August 29th, 2011
10:27 AM ET

Roundup: Libyan fighters advance and Hazare ends fast

Editor's Note: The following is reprinted with the permission of the Council on Foreign Relations.

Libyan rebel fighters advanced toward embattled leader Moammar Gadhafi's hometown of Sirte, but waited on troops (al-Jazeera) to secure the capital of Tripoli before launching an assault on Gadhafi's stronghold.

Rebels have reportedly been in negotiations with tribal leaders in Sirte (BBC), but have so far failed to reach an agreement that would preclude military confrontation.

Mustafa Abdel-Jalil, the head of the rebels' National Transitional Council, said Gadhafi was still a threat while at large and called on NATO (NYT) to continue its air campaign against Gadhafi loyalists.

Meanwhile, Human Rights Watch said evidence indicated that Gadhafi's forces committed war crimes (WSJ) after going on a rampage of "arbitrary killing" in last week's battle for Tripoli.

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As rebels try to strengthen their hold on Tripoli, the odds of a peaceful, democratic transfer of power in Libya are long and the need for ongoing international intervention is very likely, says CFR's Robert Danin.

Fears over a split in the rebel National Transitional Council are legitimate, but there are reasons to be positive about the future, writes the Arabist's Steve Negus.

The Middle East is undergoing less a democratic revolution than a crisis in central authority, writes Robert Kaplan of the Center for New American Security in the Financial Times.

How can the Benghazi-based and European-backed NTC persuade Berbers, Islamists, southern tribesmen, and Qaddafi loyalists from the west that it is the government of all Libyans, asks James Traub in Foreign Policy.


Syrian Tanks Surround Central Town

Syrian security forces loyal to President Bashar al-Assad advanced on the central town of Rastan with tanks andfired machine guns (al-Jazeera) from both banks of the surrounding highway. Residents said soldiers in the area had defected to join anti-government protesters.

Libya, Syria, and Egypt headline the latest "Arab Awakening" developments. This CFR Issue Guide offers expert insight into the causes and consequences of the region's upheaval.

IRAQ: A suicide bomber attacked one of Baghdad's largest Sunni mosques, killing twenty-eight people (NYT) and stoking fears over a deteriorating security situation.


Japanese Ruling Party Chooses New PM

Japan's governing Democratic Party elected Finance Minister Yoshihiko Noda (JapanTimes) as its new leader, setting him up to succeed Prime Minister Naoto Kan.

SINGAPORE: Former deputy prime minister Tony Tan (FT) won the country's presidential election by a razor-thin margin, which could undermine the long-ruling People's Action Party.

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Hazare Ends Fast; Indian Parliament Accepts Demands

Indian anti-corruption activist Anna Hazare ended his nearly two-week fast (TimesofIndia) protesting widespread government corruption after parliament signaled it would support Hazare's push for a corruption watchdog.

The debate over a new anti-corruption law in India highlights political dysfunction in New Delhi and distracts from the larger issue of an urgent need for economic reforms, explains this CFR Analysis Brief.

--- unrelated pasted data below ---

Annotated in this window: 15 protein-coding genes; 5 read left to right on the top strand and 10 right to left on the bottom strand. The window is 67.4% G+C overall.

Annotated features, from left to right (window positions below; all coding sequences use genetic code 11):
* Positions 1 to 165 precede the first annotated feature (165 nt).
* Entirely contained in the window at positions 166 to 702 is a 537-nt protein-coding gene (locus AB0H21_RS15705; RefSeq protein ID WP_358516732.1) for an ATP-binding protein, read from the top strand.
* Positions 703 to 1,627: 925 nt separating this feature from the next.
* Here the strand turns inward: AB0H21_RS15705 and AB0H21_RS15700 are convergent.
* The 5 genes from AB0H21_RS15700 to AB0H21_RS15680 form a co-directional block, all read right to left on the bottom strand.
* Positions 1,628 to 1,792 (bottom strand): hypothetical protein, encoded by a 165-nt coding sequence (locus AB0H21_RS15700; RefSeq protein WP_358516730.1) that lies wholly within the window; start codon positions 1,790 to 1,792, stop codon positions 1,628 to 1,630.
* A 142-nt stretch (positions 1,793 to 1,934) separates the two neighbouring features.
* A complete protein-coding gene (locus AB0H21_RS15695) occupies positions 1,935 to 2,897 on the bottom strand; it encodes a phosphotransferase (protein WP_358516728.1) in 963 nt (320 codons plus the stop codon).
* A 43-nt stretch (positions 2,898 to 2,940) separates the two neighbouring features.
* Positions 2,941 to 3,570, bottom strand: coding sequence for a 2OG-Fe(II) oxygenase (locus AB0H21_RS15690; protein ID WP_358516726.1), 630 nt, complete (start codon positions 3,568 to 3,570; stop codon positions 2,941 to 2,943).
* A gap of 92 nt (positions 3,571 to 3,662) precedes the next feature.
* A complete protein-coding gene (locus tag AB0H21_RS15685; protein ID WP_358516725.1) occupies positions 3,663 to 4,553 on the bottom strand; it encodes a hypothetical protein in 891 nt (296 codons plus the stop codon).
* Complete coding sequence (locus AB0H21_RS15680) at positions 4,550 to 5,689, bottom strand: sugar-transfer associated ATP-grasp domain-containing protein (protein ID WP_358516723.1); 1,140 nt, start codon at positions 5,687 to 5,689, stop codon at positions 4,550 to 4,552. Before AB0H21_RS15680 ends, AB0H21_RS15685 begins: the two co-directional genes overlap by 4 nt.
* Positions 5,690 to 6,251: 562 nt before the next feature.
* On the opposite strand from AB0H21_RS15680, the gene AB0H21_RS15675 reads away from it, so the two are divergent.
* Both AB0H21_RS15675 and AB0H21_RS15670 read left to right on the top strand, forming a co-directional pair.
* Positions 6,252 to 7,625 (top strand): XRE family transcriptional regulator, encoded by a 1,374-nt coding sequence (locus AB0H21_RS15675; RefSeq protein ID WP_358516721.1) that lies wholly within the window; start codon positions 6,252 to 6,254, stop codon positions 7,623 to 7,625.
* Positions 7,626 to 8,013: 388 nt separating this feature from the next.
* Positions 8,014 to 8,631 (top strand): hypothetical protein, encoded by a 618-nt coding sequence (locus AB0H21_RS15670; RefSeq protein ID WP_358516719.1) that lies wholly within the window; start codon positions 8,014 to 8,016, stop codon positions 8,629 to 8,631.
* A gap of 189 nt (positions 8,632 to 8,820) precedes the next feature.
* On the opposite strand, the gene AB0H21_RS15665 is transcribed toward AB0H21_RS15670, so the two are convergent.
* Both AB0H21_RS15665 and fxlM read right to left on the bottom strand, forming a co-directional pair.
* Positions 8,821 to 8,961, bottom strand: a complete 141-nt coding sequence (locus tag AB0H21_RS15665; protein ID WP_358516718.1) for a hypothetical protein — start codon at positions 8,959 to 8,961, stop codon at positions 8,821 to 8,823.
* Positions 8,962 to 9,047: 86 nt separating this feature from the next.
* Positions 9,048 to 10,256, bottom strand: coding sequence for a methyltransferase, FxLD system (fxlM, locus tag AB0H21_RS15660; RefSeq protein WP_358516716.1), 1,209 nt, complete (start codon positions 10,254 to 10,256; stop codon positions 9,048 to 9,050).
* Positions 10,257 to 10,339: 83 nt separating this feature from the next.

NEPAL: Former Maoist rebel Baburam Bhattarai (BBC) was sworn in as Nepal's new prime minister. He vowed to secure peace in the divided country within six months.


Boko Haram Claims Responsibility for UN Attack

Radical Nigerian Islamist group Boko Haram claimed responsibility for a suicide attack (CNN) on the United Nations headquarters in the capital of Abuja that killed at least twenty.

SOUTH AFRICA: Members of the country's parliament are pushing to amend the mining charter to ensure that the minerals and mining industry (BusinessDay) is at least 26 percent black-owned by 2014. In 2009, black equity ownership in the industry was just 8.9 percent.


U.S. Drone Strike Kills al Qaeda No. 2

U.S. officials confirmed that a CIA drone strike in Pakistan's mountainous Waziristan region killed al-Qaeda's second in command, Attiyah Abd al-Rahman. While the unilateral attack weakened al-Qaeda (WSJ), it further strained U.S.-Pakistan ties.

Since taking office, the Obama administration has ramped up the U.S. drone program in Pakistan, Peter Lampert Bergen and Katherine Tiedemann write in Foreign Affairs.

LATIN AMERICA: Amid growing global economic uncertainty, Latin American central banks–including in Brazil, Chile, and Mexico–indicated that they may begin loosening monetary policy (MercoPress) and cutting interest rates.


EU Officials Take Aim at IMF Chief

European officials accused IMF Managing Director Christine Lagarde of being "misguided" (FT) in her call for the recapitalization of European banks, saying the issue is one of funding not liquidity.

The International Monetary Fund, both criticized and lauded for its efforts to promote financial stability, finds itself again in the forefront of global economic crisis management. This CFR Backgrounder examines the Fund's history and role.

GEORGIA: Alexander Ankvab, the pro-Russian, interim president of the breakaway Georgian region of Abkhazia, won a presidential election that was declared illegitimate (DeutscheWelle) by NATO. Abkhazia is recognized only by Russia and three other nations.

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Topics: Daily Roundup • India • Libya

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